This is it, ladies and gentlemen! The moment we've all been waiting for. Spark's diagnosis. The medical mystery is finito, or so it seems for now.
I brought this article to my g.p. I had gone over it with a highlighter to indicate which symptoms, in my humble lay-person's opinion, apply to me. According to my interpretation, I fit the criteria of a mild case of Myalgic Encephalomyelitis (the condition previously known as Chronic Fatigue Syndrome).
Post-exertion neuroimmune exhaustion: check. Neurocognitive impairments noticeable when I'm in a setback: check (mostly my short-term memory fizzles and I have to make significantly more effort to recall words and construct grammatically correct sentences). Non-inflammatory pain: check. Prolonged sleep: check. Muscle weakness: check. Sensititivities to food and medications: check. Low grade fever and intolerance of extreme temperatures: check. Fortunately I don't experience all of these all of the time. Most of them only affect me if I've overdone it again and am in an exhausted state. Only the food sensitivities are with me all the time.
My g.p. scanned the article, nodded, and said "Yep, that sounds right." Then he typed it into his computer, turned back to me and immediately started talking about treatment. Of course, currently there is no treatment for ME. Some of the symptoms can be medicated but the essential condition itself, no. It's still in the process of being accepted as a bona fide illness. Even the name ME for this condition is relatively new. The article I linked to was published mere weeks ago, in the July edition of the Journal of Internal Medicine.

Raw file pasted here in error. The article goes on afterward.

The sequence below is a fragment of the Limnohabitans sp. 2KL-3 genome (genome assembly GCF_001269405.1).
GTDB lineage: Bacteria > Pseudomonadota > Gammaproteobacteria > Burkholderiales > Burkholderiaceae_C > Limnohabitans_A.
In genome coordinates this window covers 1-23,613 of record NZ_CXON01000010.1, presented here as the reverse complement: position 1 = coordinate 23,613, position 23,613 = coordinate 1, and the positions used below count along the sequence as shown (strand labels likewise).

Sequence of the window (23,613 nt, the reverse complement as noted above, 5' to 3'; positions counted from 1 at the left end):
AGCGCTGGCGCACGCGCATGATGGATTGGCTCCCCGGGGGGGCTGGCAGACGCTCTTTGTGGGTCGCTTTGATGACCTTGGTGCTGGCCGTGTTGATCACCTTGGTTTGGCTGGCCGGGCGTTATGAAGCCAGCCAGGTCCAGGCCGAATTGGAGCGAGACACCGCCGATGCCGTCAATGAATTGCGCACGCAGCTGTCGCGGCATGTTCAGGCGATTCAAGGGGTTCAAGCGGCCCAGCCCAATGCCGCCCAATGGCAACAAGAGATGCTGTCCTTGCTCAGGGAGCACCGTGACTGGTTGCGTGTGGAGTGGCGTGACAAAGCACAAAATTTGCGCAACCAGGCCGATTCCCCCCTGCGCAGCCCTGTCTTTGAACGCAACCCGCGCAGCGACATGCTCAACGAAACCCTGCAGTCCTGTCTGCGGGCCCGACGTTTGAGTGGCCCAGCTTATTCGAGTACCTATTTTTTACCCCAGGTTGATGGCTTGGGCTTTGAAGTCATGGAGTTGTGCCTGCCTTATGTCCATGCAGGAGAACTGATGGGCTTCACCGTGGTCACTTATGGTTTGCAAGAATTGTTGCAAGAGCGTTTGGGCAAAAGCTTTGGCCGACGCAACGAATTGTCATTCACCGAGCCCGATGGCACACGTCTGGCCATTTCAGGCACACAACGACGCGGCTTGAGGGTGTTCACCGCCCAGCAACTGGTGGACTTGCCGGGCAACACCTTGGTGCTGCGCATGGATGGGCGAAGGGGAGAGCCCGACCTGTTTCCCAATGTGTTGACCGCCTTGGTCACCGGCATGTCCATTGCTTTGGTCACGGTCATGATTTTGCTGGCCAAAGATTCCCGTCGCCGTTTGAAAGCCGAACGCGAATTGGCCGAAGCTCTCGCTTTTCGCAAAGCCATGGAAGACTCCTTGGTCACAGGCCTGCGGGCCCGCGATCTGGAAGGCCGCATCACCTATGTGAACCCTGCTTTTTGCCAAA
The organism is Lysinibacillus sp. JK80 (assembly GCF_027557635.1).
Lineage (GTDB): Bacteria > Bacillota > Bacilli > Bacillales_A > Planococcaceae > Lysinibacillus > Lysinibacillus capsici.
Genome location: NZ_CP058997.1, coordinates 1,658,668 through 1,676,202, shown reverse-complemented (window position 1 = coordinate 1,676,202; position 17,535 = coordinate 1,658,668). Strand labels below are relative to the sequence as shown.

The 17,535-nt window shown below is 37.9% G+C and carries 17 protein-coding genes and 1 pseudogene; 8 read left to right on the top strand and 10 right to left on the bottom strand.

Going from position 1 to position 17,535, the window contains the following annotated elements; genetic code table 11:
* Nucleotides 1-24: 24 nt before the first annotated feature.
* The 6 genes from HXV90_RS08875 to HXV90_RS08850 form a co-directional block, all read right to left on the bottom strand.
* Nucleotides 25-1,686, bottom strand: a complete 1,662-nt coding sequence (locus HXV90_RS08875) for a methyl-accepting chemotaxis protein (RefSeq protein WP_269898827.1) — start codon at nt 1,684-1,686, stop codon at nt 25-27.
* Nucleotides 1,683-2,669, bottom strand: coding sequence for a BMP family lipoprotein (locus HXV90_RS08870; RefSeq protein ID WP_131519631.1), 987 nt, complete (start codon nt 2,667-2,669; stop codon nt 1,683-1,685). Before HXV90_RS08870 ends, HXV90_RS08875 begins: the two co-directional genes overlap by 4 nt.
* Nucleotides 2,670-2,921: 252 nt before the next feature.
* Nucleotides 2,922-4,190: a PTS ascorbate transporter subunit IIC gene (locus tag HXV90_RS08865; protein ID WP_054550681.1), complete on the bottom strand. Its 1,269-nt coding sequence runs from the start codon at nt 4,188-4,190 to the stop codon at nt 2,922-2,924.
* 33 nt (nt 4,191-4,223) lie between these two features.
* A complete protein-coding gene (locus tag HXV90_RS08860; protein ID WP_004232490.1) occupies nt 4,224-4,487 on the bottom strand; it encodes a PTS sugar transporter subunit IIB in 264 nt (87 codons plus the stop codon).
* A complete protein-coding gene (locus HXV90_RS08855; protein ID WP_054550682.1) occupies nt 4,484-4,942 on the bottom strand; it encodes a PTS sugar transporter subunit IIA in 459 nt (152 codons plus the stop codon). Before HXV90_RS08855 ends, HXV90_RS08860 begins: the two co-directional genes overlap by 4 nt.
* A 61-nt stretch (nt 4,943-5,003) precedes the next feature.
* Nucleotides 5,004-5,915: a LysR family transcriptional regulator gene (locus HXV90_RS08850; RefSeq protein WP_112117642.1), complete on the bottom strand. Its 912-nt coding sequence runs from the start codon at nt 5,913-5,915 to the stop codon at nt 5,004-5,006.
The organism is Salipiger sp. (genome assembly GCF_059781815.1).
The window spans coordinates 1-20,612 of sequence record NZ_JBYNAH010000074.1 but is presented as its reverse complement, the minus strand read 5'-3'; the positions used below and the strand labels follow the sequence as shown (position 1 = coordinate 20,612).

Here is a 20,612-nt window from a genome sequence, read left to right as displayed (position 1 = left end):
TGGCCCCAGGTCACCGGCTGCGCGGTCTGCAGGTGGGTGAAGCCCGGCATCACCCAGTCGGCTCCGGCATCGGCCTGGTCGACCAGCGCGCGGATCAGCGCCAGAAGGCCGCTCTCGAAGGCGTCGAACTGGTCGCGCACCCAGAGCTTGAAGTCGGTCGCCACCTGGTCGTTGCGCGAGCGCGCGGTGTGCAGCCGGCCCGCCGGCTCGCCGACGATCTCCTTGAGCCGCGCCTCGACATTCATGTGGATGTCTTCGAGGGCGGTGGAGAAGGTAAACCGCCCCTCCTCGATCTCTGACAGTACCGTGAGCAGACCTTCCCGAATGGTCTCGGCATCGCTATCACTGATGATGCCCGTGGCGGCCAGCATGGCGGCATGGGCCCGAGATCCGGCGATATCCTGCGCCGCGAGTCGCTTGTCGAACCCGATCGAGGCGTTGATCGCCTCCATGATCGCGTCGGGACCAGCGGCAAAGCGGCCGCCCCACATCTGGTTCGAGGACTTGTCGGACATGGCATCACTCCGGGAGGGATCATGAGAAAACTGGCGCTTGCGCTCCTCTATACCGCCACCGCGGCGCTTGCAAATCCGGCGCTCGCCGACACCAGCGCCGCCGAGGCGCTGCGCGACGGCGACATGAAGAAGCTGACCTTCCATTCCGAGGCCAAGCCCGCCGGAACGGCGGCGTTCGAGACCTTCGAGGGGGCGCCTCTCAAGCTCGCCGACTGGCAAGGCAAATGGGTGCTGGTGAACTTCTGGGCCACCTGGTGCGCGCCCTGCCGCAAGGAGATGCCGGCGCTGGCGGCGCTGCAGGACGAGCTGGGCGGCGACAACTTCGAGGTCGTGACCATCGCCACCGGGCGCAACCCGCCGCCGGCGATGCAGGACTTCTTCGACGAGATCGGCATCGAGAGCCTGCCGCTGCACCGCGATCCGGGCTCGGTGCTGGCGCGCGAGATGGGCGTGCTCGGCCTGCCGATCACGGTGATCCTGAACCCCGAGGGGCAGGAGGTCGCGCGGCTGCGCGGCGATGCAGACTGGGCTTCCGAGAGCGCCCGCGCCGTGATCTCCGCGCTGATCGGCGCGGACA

The only thing my doctor could think of to offer me was anti-depressants, as they have been used off-label to treat chronic fatigue. I declined. He may as well have said to me "Hey, how'd you like to have a bunch of unpredictable and horrible side effects?" Because that's what most medications do for me: make things worse.
I explained that I only wanted the diagnosis on file just in case. In case I get called for jury duty and need a doctor's note to excuse me. In case, God forbid, my situation gets worse after my good boss retires, and I have to deal with a mean boss who wants to give me a hard time about my hours: I'll need to be able to point to a documented medical condition in order to be accomodated in my workplace. It also does feel better just to be able to tell people that I have something concrete. I'm tired of talking about my "mystery" or "chronic-fatigue-esque" condition. It sounds lame even to me.
It was a bit of an anticlimax. I thought that at least my doctor would want to refer me to a specialist for confirmation. But that was it. He typed the diagnosis into his computer. That was pretty much all he could do for me.
The best part has been telling a few select people. It is so good to have a proper name for it. Myalgic encephalomyelitis. It still takes me a few tries to spell it right. It does flow off the tongue in a satisfying way.